By putting Wisconsin Rep. Paul Ryan on the Republican presidential ticket, Mitt Romney has made it clear that fiscal policy will be at the center of his campaign.
That means voters will be hearing a lot about Ryan’s budget plan that would make dramatic changes to how some programs, including Medicare and Medicaid, are structured and administered.
During an interview with ABC’s This Week host George Stephanopoulos, former Minnesota Gov. and Romney surrogate Tim Pawlenty defended Ryan’s budget plan. And he pointed out that President Obama’s signature health care law makes big cuts to Medicare.
“There’s only one candidate in this race who’s actually cut Medicare and signed such a thing into law, and that’s President Obama: $700 billion cut over the next 10 years,” Pawlenty said.
Pawlenty’s claim, which had been repeated by many other Republicans in recent days, is misleading.
PoliGraph and other fact-checking organizations have checked similar claims before. Since the health care law was put on the books, Republicans have frequently accused Obama of making a $500 billion cut to Medicare.
But the claim deserves some clarity. The law doesn’t cut Medicare benefits.
Rather, the law slows the future growth of the program by reducing payments to Medicare Advantage, a private insurance alternative to the traditional Medicare program, and ties reimbursement to performance. Additionally, the law slows future growth in payments to hospitals and other providers, according to a joint reporting project by the Washington Post and the Kaiser Family Foundation’s Kaiser Health News.
The savings are used to help pay for other parts of the health law.
Up until recently, the non-partisan Congressional Budget Office estimated the law would save about $500 billion over 10 years. But in July, the CBO increased its savings estimate to more than $700 billion over 10 years.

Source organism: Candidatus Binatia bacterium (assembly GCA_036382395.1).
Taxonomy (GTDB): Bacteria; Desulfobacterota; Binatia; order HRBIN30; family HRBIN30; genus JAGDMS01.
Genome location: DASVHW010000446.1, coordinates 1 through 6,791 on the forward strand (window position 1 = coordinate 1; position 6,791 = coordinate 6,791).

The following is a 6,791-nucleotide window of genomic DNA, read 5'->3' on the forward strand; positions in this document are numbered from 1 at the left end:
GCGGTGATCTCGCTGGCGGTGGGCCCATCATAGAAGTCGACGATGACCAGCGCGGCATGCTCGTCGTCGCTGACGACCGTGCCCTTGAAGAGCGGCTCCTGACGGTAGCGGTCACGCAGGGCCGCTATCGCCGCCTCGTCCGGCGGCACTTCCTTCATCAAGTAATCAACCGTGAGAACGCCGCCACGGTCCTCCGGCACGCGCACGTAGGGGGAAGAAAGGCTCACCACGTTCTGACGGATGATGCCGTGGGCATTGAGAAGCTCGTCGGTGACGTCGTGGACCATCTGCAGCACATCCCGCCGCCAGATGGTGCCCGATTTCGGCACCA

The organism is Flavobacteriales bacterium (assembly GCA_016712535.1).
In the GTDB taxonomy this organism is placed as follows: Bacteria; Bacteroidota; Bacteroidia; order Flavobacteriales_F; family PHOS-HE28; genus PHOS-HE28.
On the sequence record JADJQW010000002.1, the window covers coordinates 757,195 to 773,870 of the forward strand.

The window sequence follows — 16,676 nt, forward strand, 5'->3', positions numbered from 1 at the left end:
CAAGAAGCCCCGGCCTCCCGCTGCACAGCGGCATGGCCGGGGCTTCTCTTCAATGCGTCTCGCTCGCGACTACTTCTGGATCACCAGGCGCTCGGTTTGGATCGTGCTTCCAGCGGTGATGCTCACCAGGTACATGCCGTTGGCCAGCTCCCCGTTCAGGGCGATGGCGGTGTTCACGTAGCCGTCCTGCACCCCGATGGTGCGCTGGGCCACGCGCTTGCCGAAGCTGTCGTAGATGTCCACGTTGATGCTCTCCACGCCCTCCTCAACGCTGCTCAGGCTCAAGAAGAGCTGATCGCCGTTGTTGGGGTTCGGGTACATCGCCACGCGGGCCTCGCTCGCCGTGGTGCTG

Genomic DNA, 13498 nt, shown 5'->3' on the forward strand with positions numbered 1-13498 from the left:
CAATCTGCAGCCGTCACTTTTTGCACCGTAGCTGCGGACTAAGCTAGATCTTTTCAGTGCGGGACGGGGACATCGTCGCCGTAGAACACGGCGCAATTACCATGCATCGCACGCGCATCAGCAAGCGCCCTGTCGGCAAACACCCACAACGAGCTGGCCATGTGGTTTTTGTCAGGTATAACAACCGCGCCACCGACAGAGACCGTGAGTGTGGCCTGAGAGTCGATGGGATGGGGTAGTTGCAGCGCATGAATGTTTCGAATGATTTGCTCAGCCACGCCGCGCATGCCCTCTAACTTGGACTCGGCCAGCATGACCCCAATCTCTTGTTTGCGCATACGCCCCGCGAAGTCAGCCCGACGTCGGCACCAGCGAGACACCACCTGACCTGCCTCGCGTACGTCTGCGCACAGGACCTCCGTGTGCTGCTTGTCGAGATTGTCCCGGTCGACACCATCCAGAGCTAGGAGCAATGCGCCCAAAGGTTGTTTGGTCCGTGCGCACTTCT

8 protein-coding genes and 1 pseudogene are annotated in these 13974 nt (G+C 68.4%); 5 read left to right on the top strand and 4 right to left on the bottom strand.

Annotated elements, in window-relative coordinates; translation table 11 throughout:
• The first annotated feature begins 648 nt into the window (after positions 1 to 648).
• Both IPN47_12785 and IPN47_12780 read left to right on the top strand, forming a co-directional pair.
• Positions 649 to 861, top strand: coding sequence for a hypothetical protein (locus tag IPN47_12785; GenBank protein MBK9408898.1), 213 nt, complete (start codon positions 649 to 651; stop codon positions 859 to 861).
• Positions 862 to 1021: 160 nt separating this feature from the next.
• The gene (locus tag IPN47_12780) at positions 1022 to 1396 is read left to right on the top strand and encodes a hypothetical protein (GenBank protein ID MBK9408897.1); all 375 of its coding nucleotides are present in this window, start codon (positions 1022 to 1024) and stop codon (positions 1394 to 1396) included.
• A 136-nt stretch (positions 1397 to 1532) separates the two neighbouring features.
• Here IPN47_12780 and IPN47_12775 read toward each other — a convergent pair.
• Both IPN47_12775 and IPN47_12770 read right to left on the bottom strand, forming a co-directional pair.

Finally, there’s an important twist buried in all the rhetoric: Ryan’s budget overturns Obama’s health care law, but it preserves the Medicare savings.
Pawlenty’s claim is misleading for two reasons: he doesn’t make clear that the health care law makes no cuts to benefits, and it suggests that Obama is the only person in the race who wants to slow the program’s growth.
In fact, Ryan’s budget plan assumes the same Medicare savings as Obama’s health care law.
ABC’s This Week, Transcript: Tim Pawlenty and David Axelrod, Aug. 12, 2012
The Congressional Budget Office, Letter to House Speaker John Boehner on cost of repealing health care law, July 24, 2012
The Washington Post, Health care law fact check: Medicaid, health spending, and abortion myths and missteps, by N.C. Aizenman and Julie Appleby, Oct. 18, 2010
Minnesota Public Radio News, PoliGraph: Republican ad aimed at Peterson is a stretch, by Catharine Richert, March 30, 2012
AP, Ryan’s Medicare plan would be tricky to pull off, by Ricardo Alonso-Zaldiva, Aug. 13, 2012
The Boston Globe, The Romney-Ryan $700B Disagreement, by John McDonough August 12, 2012
Slate, Who’s Slashing Medicare?: Obamacare would cut the program by $700 billion–but so would Ryan’s budget plan, By David Weigel, Aug. 13, 2012
The Washington Post, Romney’s right: Obamacare cuts Medicare by $716 billion. Here’s how, by Sarah Kliff, August 14, 2012
E-mail exchange, Sara Imhof, The Concord Coalition, Aug. 13, 2012